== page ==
Saturday, October 31, 2009

Zombie Bar Crawl in the Mission

Fastest post ever! Lamest title ever!

Bar crawl was a hit. We were rolling 40 deep (including Sisters of Perpetual Indulgence!) and made it to Dirty Thieves, Pop's, Doc's Clock, Beauty Bar, and Delirium. I got kicked out of Beauty Bar for throwing a can of beer (second time - fuck them!).

Monday, October 26, 2009

We're Baaaccck for Bluunntss - er - Braaaaaiinnss!

Flyer by evil genius Steve Foundling.

Tuesday, October 20, 2009

Mexico City, Mexico: Dos Güeras Que Andan Como Chilangas

Diné and I are back from Mexico City! Our vacation was totally rad! Perhaps if it weren't for six trade unionists and a fashion label, DF might completely replace BA in my heart. Mexico City is my perfect city! Its kinetic life, packed into the sprawling geography, is the donnee of this town. There is so much to do and see here but we didn't feel overwhelmed for a second. Every moment felt intimate. We communicated in the language fluidly. Public transit is cheap and easy. I felt as comfortable there as I do in New York. With so much at our finger tips, we didn't stop moving until we were strapped into the seats of our home bound flights (excluded from this post are the frequent stops for americanos - we had to keep moving! Plus, Diné is clinically narcoleptic).

I flew overnight on Friday from SF through Tijuana into Toluca on Volaris, Mexico's version of EasyJet. It's no frills (it doesn't even have SkyMall) and somewhat circuitous but it does the job. Dine's route was more complicated: she came from Chang Mai on a delayed flight to Bangkok, then to Toyko, Los Angeles, a night home in NOLA then to DF via Houston. She made it eventually and we met in our hostel in Colonia Roma on Saturday afternoon. Roma's spirit is reminiscent of Buenos Aires' unfortunately named Palermo Soho. Its beaux arts style buildings in the neighborhood house a composite of middle class families and the young and hip set that spills over from the neighboring Colonia Condesa. Roma was a great home base for us. It is close to the subway, has plenty of bars and restaurants, and is quite and safe. As soon as Diné and I united on Saturday we set off to explore the neighborhood. We ate an outdoor lunch at a Roma bar called Lucille and were extras in a student film. We walked through Roma and around Condesa, which wasn't quite our onda, but we were looking for our friend Stella's friends store. No luck.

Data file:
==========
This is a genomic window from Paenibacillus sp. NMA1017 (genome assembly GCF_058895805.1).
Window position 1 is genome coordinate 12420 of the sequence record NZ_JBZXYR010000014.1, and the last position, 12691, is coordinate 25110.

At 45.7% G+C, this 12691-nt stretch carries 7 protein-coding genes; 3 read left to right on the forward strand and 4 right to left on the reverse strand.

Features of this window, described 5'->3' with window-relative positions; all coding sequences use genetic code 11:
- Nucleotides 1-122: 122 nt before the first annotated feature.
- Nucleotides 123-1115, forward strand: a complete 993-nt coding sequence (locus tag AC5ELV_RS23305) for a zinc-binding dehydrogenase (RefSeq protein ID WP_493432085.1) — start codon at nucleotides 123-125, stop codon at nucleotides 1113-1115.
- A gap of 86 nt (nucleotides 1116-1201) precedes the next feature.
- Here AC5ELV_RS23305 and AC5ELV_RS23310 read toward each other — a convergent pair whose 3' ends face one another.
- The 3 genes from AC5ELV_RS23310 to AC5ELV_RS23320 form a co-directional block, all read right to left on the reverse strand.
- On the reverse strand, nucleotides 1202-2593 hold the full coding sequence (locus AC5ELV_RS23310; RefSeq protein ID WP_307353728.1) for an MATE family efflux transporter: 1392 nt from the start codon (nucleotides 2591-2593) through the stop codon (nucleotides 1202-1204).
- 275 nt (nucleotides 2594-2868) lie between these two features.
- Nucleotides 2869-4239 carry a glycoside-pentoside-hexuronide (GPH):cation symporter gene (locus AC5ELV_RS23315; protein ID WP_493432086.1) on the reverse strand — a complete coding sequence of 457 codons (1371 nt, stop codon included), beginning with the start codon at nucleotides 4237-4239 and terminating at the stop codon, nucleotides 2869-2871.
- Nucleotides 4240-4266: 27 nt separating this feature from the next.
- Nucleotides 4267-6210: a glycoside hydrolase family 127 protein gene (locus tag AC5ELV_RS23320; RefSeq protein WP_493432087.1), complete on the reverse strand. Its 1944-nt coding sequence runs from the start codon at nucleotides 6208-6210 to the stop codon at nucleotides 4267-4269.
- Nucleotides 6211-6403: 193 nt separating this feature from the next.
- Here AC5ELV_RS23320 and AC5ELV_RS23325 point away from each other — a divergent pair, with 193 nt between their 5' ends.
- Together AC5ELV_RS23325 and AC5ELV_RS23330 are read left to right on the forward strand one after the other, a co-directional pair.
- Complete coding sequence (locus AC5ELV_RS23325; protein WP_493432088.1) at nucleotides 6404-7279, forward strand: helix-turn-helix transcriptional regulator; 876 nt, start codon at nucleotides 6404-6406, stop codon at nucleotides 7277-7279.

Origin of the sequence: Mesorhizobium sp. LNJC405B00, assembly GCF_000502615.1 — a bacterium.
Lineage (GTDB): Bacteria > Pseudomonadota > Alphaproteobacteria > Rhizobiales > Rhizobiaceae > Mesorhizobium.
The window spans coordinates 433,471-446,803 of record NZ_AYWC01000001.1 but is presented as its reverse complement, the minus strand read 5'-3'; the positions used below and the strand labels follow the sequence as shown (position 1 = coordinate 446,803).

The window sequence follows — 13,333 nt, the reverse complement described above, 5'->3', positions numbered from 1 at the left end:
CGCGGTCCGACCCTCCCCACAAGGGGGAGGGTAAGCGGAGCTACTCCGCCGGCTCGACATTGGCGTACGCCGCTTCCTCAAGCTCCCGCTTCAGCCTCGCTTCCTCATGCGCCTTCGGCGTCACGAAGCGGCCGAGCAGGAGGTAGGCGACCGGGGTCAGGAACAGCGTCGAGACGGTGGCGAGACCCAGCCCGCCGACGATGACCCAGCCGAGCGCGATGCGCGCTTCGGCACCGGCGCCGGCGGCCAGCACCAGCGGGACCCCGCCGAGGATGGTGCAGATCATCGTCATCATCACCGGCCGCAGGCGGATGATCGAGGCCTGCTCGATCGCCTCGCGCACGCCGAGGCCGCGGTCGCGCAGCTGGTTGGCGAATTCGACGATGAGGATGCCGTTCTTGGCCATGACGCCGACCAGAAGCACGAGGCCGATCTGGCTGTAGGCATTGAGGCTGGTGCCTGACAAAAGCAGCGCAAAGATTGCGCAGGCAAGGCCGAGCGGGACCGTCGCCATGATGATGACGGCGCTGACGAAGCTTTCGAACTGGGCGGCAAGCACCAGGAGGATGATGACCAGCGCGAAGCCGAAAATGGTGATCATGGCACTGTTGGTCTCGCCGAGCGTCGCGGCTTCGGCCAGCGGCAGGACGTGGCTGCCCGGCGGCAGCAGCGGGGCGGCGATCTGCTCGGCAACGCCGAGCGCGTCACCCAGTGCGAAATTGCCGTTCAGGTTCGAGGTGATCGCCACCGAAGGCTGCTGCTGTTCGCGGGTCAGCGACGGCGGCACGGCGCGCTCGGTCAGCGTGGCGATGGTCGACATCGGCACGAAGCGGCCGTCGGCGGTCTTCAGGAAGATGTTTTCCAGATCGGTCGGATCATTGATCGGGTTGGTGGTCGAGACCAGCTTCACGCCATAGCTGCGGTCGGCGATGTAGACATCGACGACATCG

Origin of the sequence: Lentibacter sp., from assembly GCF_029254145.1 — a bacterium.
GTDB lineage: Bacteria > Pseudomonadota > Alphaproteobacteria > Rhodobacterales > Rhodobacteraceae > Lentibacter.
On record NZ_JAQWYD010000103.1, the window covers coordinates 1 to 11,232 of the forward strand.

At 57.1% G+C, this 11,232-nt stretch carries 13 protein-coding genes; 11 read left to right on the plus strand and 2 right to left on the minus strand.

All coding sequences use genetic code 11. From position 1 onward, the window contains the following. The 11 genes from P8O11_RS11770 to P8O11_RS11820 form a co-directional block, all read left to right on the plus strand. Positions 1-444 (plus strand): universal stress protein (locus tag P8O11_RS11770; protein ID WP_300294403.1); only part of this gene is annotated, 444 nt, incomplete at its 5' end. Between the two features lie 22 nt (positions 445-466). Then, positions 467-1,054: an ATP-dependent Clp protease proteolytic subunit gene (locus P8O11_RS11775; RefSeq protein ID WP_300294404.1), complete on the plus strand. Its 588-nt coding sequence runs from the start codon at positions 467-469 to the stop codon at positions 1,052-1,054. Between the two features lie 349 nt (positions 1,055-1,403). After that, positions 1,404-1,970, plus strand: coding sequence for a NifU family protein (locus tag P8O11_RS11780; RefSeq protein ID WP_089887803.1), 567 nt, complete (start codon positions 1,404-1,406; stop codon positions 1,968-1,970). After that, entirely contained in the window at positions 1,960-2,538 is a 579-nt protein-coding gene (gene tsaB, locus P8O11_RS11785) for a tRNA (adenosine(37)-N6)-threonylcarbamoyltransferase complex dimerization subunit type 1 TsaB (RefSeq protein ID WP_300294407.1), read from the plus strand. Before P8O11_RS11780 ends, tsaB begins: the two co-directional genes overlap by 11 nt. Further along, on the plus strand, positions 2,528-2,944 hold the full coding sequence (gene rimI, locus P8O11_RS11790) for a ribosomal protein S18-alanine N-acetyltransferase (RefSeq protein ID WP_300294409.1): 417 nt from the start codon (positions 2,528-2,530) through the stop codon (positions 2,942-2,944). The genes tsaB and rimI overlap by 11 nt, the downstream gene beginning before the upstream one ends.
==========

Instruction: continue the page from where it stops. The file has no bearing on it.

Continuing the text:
On Saturday night we walked to Zona Rosa, the very gay neighborhood next to Roma. Still getting our barrings we followed suggestions in the guidebook and struck out twice. We first tried BETO? Bar and only stayed for a drink. Once the fog of the smoke detector cleared we realized we were surrounded by a mirrored dance floor packed with chubby, middle aged lesbians in ill-fitting party tops (note: gay girls in DF dress like their str8 counterparts). Not quite our scene. We moved on to two other suggested locations. Both closed.